Despite some similarities, Putin is not Chavez. (And not because he’s only a lieutenant colonel and not a full colonel). He, unlike many legally sane politicians, does not see an opportunity to reject atomic power because of the accident at the atomic power station in Japan. About this he declared recently at a press conference based on the results of a session of the EEC Interstate Council.

Putin reported that Russia is going to grant Byelorussia a credit with a volume of around 6 bln dollars for the construction of the first Byelorussian atomic power station. Likewise Russia and India are discussing the possibility of granting New Delhi a credit in a volume of 4 bln dollars, earmarked for the construction of an atomic power station.

Earlier ex-head of Gosatomnadzor Yuri Vishnevsky expressed confidence that countries where there is no threat of an earthquake, including Russia, are not going to start wrapping up atomic programs.

Expressing his nuclear opinion too was director-general of the state corporation “Rosatom” Sergey Kiriyenko. In his opinion, even the worst variant of the development of events at the atomic electrostations in Japan does not present a threat to the Russian Far East.

The ecologist Alexey Yablokov, a scholar, has another opinion. He considers that we need
to prepare for protection from the INEVITABLE spread of radioactive contamination onto large areas. «It seems to me, – says he, – that the most reliable protection could be only the artificial precipitation of radionuclides found in the air. One needs to precipitate only over the sea, so as not to incur ill to the population – as this turned out in the event of Chernobyl.

And here is the opinion of expert in the realm of power and opposition politician Vladimir Milov: « People in the atomic industry customarily trot out numbers about the probability of a large accident as “ten to the minus seventh” or at least to the minus fifth power. But a probability — this is a mathematical value, while real accidents in real life take place more frequently than in mathematical calculations. It can be safe for 100 years, but then when it smacks just once – that will be enough. I am convinced that one large atomic accident at a minimum awaits humanity in the nearest prospect. With consequences».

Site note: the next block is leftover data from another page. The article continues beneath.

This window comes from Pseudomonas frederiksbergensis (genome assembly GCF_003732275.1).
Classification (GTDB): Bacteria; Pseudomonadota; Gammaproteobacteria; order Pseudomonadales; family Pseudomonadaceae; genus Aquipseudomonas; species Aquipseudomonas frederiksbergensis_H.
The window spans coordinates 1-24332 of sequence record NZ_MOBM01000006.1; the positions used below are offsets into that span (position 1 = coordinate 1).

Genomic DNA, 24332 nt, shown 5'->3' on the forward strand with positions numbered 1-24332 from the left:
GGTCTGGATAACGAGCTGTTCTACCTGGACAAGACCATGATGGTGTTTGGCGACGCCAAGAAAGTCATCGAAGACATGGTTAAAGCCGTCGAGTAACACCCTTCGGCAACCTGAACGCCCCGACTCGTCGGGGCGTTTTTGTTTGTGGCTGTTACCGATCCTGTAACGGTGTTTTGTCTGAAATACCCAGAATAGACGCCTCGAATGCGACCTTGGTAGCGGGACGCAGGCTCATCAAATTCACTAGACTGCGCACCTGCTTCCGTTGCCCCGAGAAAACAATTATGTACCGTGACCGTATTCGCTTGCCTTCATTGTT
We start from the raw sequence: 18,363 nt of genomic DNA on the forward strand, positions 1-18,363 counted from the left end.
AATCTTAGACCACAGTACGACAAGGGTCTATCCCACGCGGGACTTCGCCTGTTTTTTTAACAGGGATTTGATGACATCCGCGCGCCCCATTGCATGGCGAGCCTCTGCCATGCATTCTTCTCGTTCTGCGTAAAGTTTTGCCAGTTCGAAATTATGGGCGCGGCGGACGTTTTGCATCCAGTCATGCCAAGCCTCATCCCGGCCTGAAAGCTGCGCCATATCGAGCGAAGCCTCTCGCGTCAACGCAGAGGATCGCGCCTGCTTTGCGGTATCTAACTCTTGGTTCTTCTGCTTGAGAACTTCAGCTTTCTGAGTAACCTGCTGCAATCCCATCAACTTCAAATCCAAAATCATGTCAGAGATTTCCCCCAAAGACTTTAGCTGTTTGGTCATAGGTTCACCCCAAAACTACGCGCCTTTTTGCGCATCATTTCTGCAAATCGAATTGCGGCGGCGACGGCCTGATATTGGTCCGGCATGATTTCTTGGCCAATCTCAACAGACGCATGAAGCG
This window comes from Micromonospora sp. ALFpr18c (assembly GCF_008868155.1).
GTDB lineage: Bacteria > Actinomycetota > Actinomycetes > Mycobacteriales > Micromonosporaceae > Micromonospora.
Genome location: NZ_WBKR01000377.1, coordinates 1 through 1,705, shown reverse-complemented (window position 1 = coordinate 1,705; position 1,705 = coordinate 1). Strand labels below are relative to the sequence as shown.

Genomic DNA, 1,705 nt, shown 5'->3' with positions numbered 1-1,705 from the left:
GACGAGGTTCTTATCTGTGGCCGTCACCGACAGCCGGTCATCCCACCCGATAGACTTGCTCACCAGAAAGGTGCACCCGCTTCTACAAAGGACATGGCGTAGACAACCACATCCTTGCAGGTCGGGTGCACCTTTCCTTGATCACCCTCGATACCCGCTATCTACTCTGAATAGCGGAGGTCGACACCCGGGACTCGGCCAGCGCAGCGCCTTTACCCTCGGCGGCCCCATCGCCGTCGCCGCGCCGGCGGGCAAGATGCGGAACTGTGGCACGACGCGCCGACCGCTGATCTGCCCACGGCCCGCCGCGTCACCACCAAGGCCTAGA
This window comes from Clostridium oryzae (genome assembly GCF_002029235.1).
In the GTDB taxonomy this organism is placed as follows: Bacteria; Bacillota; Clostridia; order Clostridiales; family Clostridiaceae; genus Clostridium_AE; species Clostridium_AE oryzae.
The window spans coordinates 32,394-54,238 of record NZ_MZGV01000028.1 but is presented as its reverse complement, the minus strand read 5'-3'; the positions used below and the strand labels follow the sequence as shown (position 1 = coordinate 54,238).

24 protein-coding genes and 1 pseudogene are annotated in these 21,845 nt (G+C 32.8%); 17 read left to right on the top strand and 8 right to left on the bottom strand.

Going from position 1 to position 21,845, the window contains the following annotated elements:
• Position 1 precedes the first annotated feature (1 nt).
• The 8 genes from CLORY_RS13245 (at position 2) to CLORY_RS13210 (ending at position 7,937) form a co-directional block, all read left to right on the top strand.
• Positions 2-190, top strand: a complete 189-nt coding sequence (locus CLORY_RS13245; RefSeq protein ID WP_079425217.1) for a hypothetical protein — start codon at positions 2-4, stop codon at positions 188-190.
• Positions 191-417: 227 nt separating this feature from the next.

Blogger Oleg Kozyrev, who once visited Novozybkov (Bryansk oblast), contaminated by radiation, wrote on his Livejournal:  “Japan — of those countries for which it was indeed hard or even impossible to get by without nuclear power. But recent events have shown that the threat from atomic stations can be comparable with the threat from tsunamis and earthquakes. If the Japanese manage to untie this power choke-knot on their neck, then maybe their decisions will help all of humanity as well. I am not an opponent of nuclear energy. But at the same time I understand that we can no longer endlessly close our eyes to the threats emanating from this kind of electric power. Pose one simple question to yourselves — how confident are we in the safety of our Russian electric stations. Once again, I am speaking not in the mantras of the people in the Russian atomic industry, but specifically about the real state of affairs.”

It is known that Putin loves to ignore an opinion that differs from one that he has already adopted. He has already long ago adopted a decision to build dozens of new nuclear power blocks in Russia. It looks like only a large nuclear accident on the territory of Russia can force him to turn from this obviously erroneous path.

Grigory Pasko

Grigory Pasko is a Russian journalist and publisher of an environmental magazine. In November 1997 Pasko was arrested by FSB agents in Vladivostok and accused of espionage for publications on the environmental problems in the Japanese sea but found not guilty due to lack of evidence. He was found guilty of “abuse of his official position,” but released immediately under a general amnesty. He was recognized as a prisoner of conscience by Amnesty International. His articles appear at Robert Amsterdam's website ( and are reprinted with permission.